I'm thankful for Gandalf, who's currently my favorite horse on the planet.
Photo by Stephanie L. Church

Gratitude journals were all the rage a few years ago, and the concept has graduated to Facebook posts of thankfulness each day of November leading up to Thanksgiving. Sometimes I participate; usually I’m an observer of everyone else’s posts. I recognize there’s a lot to be gained with the exercise of expressing our gratitude and resting our minds for at least a moment on those things for which we are thankful.

This has been a whirlwind year. Quite honestly, I can’t remember a year that hasn’t been a cyclone of activity since joining the staff of The Horse 13 years ago. But despite the busy, there’s a lot to be thankful for, especially in the realm of horses, even though I don’t currently own a horse. I’ll stick with categories of at home, at work, and away.

  • Here in my hometown, Lexington, Ky., I have some great friends who are wonderful stewards of their horses. I farm sit for them from time to time and go riding at their place, and they let me pick Gandalf as my favorite and dote on him and talk about him as if he’s my own. I rattle on about his fun quirks and enviable mane and tail to friends after spending time with him. In the past when I watched the farm, I always pretended bottom-of-the-totem-pole Gandalf was mine and hoped he’d one day make a face at one of his herdmates as if to say, “She is my person. Get away.” Last month he did exactly that, making an ugly face at the pony (about half his size) whom I was scratching. My heart swelled. It’s the little things.
  • At work, I’m surrounded by skilled people who are passionate about great products. The Horse boasts a talented staff. The editorial team works hard and plays hard; team members love their personal horses and that’s reflected in what they write, edit, and produce. I am blessed to work with them. Elsewhere in the building, from the artists and the advertising team to the digital management group, marketing folks, and information technology guys … someone is always working on The Horse and helping make it better. You’ve seen their efforts in the redesigned We’ve also got the business/finance department making sure a bunch of creative people are watching their numbers, and our customer service department interfaces with our readers and site users daily. It really does take the whole team to keep The Horse rolling, and I am thankful for all who play a role in its operation.
  • Away from home, I am truly thankful for parents who let me be that horse crazy child who wrote her pony’s name--surrounded in hearts--on Trapper Keepers, clipboards, textbook covers, and just about any other stationary object I could find (though I don’t remember defacing public property). They hauled me and my various mounts all over the state of Virginia and up and down the East Coast, making sure I had a shot at excelling as an eventer. Their willingness to let me chase dreams to make horses my career was key to my starting down this path. And mom’s current horses have enough weird things happen to them (not necessarily something to be thankful for) that there’s plenty of fodder to write about in columns and blogs.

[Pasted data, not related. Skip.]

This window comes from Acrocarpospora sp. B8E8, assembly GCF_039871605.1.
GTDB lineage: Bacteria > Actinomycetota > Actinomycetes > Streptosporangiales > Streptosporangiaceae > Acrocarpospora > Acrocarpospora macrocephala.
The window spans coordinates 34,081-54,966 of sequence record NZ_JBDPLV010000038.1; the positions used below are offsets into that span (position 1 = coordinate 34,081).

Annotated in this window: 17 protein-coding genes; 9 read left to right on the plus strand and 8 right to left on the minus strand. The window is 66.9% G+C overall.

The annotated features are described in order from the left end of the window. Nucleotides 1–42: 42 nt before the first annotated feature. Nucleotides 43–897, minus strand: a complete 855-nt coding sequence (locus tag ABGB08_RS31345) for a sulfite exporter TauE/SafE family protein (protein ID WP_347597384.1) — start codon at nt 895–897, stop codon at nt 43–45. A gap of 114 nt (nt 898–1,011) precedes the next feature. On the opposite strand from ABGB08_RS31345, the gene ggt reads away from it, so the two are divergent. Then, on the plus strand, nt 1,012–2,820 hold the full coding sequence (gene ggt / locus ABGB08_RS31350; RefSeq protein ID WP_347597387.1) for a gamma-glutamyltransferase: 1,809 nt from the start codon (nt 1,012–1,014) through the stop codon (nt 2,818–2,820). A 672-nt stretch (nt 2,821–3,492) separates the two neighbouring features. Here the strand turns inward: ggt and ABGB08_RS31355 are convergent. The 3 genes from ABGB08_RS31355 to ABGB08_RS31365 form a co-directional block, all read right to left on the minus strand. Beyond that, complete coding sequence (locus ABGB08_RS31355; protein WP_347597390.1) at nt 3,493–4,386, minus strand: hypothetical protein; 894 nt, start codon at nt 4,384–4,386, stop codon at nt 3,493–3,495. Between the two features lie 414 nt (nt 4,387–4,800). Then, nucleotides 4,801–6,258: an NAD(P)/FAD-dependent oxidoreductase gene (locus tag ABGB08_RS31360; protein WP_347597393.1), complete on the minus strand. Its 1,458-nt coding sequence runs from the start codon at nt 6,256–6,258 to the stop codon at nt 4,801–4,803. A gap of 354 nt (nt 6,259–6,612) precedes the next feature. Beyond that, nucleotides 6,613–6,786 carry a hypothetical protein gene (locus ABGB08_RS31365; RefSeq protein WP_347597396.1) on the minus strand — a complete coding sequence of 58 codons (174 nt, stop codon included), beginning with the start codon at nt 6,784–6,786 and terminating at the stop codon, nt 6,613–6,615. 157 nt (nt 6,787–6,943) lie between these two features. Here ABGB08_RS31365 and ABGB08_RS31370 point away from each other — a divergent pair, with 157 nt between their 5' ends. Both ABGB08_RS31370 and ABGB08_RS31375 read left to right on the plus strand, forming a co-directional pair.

It’s important to note that a real challenge of making horses your livelihood is keeping that love for the horse alive, even when you’ve been reading about them all day. Not owning a horse--a choice I’ve made for the time being--can make that challenge seem bigger.

Sometimes I’ve worried that the passion will fade entirely, and that horses will become just science and words to me. So I am especially thankful for an opportunity to ride in Ireland this summer, on a special Irish Draught named Shanlara.

I’m particularly thankful for our inaugural beach gallop: Not 15-20 minutes after getting on Shanlara for the first time, we were set to gallop with a group of six or seven horses down a deserted shore. With a few vertebral fractures in my past and one really terrifying beach-riding experience under my belt, this scenario seemed a little concerning to me as Shanlara pawed the air, Zenyatta-style.


Shanlara calmly declares his readiness to gallop a beach in County Donegal, Ireland.
Photo by Christa Leste-Lasserre

But there was no time for reflection. I took a deep breath, exhaled, bridged the reins, and my smartly dappled mount shifted directly from spirited walk into confident gallop. And while he blazed down the beach with remarkable speed, his footfalls were with a metronome’s certainty. I felt safe and secure despite my relative unfamiliarity with this 5-year-old horse; he neither felt like he’d take off with me nor zig-zag erratically when we came across spook-worthy debris on the beach. As we sped over the sand, tears streamed back toward my temples—I’m not sure if it was the speed, my joy, or the rain that had just begun to fall.

Regardless of the cause, that moment (and my permagrin) reminded me of my strong foundation in the love for the horse. And for that reminder I am especially thankful this year.

What are your Thanksgiving plans--do they involve horses? What are some vivid horse memories for which you're thankful?